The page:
Signs of Autism in Toddlers

Autism spectrum disorder (ASD) or commonly known as autism refers to a group of complex disorders that affect brain development. These disorders are characterized in different degrees according to the difficulties in verbal/nonverbal communication, social interaction, and repetitive behaviors. Most parents do not notice any signs because they really do not want to even think that their precious bundle has a disorder. As far as autism is concerned, catching it before the age of eighteen months really makes a huge difference.

Signs of Autism in Toddlers

When caught in infancy, treatment becomes easy because the young brain is more responsive to those treatment approaches. Unfortunately, though most symptoms appear between 12 and 18 months, it is quite hard to diagnose autism before 24 months. Being able to detect autism in toddlers, especially by 18 months of age improves the chances of rewiring the brain. It even makes it possible to reverse the symptoms.

It is important to bear in mind that you should not look for the signs of abnormalities but you should notice the absence of normal behaviors first. Most parents ignore their infant being so quiet and often think they just have a "good baby" who is undemanding. However, you should seek medical help if your infant does not reach out to be picked up, shows no response to cuddling, or makes no eye contact while being fed. Here are some other signs of autism in toddlers:

  • Does not smile when someone smile at them
  • Shows no response to his/her name
  • Fails to follow objects visually
  • Fails to use any gestures to communicate
  • Never makes noises to get your attention
  • Does not imitate your facial expressions or movements
  • Shows no interest in playing with other people
  • Does not make basic requests or ask for help

Moreover, you should visit your child's pediatrician if you notice the following delays:

  • By 6 Months: No joyful expressions, like smiles, etc.
  • By 9 Months: No sharing of smiles, sounds, or any other facial expressions
  • By 12 Months: No baby talk and no gestures, lie pointing, showing or waving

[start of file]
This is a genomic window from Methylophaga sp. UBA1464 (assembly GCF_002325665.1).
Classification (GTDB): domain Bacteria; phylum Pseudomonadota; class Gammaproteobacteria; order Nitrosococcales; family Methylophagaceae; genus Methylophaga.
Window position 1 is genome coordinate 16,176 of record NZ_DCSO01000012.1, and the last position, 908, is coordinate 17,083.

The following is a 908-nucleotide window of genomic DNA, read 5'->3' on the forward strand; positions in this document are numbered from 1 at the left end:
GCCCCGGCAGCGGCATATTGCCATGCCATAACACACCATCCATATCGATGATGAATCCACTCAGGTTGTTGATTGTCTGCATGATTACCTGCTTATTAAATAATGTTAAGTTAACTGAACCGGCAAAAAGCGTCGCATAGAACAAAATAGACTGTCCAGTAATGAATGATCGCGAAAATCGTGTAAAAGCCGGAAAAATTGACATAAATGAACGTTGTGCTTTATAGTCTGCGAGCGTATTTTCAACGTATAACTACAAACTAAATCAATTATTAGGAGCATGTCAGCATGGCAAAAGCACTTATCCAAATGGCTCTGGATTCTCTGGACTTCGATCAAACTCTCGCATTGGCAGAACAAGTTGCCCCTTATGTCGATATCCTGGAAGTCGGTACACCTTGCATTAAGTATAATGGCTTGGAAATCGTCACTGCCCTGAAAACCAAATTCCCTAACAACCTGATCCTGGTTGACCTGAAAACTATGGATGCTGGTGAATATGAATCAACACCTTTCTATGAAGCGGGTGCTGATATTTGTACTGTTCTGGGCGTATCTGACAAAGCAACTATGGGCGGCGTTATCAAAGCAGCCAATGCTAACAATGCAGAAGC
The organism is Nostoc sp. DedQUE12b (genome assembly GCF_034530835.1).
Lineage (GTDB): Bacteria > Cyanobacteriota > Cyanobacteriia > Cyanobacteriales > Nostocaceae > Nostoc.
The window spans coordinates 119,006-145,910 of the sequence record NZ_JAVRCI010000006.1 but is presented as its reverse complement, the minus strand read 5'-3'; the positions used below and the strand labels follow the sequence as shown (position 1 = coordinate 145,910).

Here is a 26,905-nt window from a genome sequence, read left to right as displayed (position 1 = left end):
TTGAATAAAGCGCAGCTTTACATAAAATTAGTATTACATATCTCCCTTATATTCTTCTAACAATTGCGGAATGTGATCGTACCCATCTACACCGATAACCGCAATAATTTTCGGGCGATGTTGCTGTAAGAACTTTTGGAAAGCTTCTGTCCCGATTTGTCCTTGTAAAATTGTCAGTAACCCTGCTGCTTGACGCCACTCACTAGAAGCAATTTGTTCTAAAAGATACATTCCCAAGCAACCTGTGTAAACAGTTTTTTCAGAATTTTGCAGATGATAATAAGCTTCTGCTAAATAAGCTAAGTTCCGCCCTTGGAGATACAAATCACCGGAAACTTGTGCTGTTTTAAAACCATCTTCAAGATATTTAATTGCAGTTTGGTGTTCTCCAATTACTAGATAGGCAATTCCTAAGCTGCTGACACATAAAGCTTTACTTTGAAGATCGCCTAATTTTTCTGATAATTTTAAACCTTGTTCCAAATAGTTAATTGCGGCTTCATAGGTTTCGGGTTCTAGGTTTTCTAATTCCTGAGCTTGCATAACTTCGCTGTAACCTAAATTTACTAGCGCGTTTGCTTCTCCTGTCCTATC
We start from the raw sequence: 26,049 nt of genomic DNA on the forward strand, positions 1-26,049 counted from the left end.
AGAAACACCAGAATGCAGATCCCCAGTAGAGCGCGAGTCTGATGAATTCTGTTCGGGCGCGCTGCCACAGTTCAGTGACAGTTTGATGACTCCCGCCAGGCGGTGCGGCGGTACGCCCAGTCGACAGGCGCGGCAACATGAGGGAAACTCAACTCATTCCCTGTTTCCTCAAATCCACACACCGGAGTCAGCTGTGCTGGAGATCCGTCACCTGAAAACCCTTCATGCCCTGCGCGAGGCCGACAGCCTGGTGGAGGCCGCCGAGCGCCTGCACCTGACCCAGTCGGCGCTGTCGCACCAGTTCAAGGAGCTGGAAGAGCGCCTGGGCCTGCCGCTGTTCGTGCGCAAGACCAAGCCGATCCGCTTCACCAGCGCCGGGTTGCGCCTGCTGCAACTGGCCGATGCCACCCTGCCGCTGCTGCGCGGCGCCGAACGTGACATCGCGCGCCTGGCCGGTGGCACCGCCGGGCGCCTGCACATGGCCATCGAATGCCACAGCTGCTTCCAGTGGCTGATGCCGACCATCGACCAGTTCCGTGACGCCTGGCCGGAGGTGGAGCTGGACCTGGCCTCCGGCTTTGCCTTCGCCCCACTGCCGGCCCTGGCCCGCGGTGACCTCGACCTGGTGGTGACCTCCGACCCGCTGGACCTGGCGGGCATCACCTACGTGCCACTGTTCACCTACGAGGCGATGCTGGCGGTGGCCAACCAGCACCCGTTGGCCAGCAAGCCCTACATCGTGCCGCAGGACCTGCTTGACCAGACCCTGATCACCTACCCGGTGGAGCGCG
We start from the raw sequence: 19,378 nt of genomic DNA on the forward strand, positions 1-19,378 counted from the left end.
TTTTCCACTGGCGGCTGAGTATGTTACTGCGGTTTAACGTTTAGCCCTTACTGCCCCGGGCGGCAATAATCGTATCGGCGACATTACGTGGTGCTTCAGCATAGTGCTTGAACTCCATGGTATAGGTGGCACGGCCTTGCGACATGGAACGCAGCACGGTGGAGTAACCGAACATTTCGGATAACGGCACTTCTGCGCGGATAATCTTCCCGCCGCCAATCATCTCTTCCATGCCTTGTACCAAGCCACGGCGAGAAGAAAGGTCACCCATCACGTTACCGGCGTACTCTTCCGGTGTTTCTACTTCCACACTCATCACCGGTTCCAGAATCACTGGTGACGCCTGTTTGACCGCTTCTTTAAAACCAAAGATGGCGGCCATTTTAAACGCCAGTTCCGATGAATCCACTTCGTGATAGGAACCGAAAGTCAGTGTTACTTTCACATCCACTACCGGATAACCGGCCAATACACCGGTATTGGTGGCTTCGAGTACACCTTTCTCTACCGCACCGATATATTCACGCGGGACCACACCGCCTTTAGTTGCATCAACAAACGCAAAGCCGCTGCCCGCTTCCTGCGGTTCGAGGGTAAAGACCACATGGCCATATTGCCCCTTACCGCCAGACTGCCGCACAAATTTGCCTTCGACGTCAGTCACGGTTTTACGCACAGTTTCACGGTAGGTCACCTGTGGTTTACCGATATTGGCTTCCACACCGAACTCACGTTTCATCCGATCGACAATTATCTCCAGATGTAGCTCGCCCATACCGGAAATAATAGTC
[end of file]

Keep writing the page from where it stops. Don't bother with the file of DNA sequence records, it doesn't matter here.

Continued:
• By 16 Months: No words spoken
  • By 24 Months: No imitations of others and the inability to say meaningful two-word phrases

Know Infant and Toddler Milestones to Identify Autism

If your toddler does not show the following signs at certain ages, you may want to talk to the doctor for further evaluation. Such delays usually indicate a problem.

At 3 Months

At 7 Months

At 12 Months

At 24 Months

At 36 Months

Shows a social smile

Shows interest in social play

Cries at the departure of mother or father

Imitates behavior of adults and older children

Imitates playmates

Raises chest and head while being on stomach

Becomes responsive to his/her name

Feels anxious when with strangers

Feels excited in other people's company

Shows affection for certain people

Begins to communicate and becomes more expressive

Tries to get objects that may be out of reach

Repeats gestures or sounds to grab attention

Shows more independence

Waits for his/her turn in games

Shakes and grabs toys

Shows interest in mirror images

Shows interest in imitating people

Exhibits defiant behavior

Knows what is his/her and what is not

Takes hands to mouth

Sits with and later without the support on hands

Manages to find hidden objects and is able to finger-feed

Locates objects and learns to sort objects by colors and shapes

Manages without parents being around